Global Technology Transfer Group took the original breathtaking elements of a penthouse built in 1927 and blended them with the needs of the modern workplace, an ideal space for the Portland-based patent transaction firm. JHL Design were engaged by Global Technology Transfer Group, a boutique patent transaction firm, to design their offices located in Portland, Oregon.
The penthouse of this 1927 building was vacant for several years. It’s character and large expanses of glass that overlooked downtown Portland made it a desirable space for the re-location of this tech office.
It felt like no other space in Portland. The unique character of the walls, the form and the raw qualities were breathtaking. JHL’s owner, Holly Freres, was adamant on maintaining the character of the original architecture.
JHL first began by working on the layout and flow of the space. Rather than enclosing the core of the space like traditional offices, we wanted to keep the central space open to accentuate the high ceilings and dramatic architecture. Additionally, the open space would serve for casual gatherings, open work space and communal dining.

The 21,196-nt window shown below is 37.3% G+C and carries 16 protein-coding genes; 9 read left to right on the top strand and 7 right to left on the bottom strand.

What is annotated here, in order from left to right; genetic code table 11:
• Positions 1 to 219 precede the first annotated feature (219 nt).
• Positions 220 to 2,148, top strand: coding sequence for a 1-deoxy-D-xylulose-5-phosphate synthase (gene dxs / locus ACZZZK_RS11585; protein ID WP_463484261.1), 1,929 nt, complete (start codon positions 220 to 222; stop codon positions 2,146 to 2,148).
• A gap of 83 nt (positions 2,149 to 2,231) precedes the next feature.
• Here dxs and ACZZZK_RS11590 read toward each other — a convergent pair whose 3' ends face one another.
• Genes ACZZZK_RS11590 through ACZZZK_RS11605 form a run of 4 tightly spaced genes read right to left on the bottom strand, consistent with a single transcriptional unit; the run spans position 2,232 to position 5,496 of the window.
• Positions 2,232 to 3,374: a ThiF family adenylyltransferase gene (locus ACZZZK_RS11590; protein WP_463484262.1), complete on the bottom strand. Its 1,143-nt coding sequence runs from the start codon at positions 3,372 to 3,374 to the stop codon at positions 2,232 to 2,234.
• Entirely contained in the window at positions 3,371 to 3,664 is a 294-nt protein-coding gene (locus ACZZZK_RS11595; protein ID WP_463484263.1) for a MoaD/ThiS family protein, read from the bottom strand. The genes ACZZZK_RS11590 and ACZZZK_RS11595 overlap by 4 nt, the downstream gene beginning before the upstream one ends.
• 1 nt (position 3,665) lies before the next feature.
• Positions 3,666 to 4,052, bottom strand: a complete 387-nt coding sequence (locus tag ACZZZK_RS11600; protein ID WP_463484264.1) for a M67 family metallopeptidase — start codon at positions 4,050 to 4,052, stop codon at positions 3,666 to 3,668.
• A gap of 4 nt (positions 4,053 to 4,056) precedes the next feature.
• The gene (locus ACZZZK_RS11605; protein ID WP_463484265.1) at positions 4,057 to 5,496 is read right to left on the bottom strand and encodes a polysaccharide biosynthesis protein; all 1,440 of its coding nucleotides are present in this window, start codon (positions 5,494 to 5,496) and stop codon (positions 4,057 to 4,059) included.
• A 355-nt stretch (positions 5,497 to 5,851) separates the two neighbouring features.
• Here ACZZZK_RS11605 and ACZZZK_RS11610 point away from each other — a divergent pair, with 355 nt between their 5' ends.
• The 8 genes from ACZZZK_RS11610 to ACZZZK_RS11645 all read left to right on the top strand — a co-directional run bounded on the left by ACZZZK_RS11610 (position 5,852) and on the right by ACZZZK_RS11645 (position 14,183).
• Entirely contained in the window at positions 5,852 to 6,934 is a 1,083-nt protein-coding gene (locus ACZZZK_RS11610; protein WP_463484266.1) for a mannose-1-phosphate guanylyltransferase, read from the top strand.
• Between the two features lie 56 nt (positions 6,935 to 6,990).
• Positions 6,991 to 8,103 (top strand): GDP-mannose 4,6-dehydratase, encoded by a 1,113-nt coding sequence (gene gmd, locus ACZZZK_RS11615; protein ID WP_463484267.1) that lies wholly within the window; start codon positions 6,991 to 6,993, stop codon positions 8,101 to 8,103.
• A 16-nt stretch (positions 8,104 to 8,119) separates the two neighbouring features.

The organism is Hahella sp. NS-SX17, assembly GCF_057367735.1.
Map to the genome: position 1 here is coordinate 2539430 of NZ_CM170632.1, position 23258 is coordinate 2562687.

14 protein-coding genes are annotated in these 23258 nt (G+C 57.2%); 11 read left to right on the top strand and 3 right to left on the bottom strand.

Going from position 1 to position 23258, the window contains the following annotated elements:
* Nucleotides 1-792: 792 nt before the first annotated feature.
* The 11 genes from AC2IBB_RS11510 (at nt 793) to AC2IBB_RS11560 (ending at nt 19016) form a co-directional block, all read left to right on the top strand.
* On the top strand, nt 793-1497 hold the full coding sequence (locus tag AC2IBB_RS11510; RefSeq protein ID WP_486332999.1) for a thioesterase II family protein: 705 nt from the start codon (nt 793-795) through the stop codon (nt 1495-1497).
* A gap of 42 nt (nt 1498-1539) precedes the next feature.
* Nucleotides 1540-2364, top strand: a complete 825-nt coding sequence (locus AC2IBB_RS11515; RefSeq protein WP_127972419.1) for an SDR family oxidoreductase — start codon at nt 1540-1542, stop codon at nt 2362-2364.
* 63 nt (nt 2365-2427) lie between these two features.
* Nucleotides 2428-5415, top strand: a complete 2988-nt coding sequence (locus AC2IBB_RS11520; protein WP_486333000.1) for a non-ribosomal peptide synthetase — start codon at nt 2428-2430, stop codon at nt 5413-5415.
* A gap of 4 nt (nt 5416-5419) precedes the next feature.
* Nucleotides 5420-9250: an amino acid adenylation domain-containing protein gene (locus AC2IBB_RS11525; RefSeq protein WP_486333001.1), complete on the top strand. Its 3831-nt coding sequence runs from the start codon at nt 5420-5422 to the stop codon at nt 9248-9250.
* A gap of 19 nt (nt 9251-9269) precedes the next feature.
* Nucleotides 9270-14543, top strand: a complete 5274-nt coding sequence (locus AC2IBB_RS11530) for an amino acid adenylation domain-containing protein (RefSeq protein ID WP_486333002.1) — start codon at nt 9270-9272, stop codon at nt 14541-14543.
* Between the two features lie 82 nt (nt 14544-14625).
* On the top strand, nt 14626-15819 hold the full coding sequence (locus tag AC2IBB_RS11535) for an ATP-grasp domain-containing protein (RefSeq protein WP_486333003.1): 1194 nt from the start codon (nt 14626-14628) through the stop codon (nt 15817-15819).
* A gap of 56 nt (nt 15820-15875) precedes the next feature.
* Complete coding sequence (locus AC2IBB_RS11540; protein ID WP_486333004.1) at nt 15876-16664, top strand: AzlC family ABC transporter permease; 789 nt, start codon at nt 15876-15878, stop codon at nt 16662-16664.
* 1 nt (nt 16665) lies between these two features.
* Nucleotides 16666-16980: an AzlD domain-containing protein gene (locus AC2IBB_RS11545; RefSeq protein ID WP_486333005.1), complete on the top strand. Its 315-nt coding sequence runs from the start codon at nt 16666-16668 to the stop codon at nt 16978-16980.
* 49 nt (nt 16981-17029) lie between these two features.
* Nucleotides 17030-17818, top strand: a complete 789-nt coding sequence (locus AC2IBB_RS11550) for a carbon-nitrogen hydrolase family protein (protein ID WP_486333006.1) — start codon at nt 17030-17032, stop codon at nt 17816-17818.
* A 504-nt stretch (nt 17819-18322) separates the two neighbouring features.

The vision of Creative Director, Liz Morgan, was to create an intimate entryway off of the elevator with a lower ceiling and textured, dark-stained wallpaper. This was both a practical and aesthetically important move. It created a sense of intimacy and a dramatic transition into the full-height space while also serving as a concealed location for mechanical equipment.
The materiality was an important part of the story. The clients work with many Japanese companies and lived in Kyoto for many years. We developed a space with a subtle nod to Japanese forms and materials. The custom office wall system was built out of Alaskan Yellow Cedar which is a typical material you would find in Japanese architecture. In an effort to add to the already rich historical texture of the building, we used hand-woven textiles and rugs, textured stone, hand-glazed tiles and cast bronze that will naturally patina over time.
The space has nine private offices, a shared work table, three lounge seating areas and a kitchenette.
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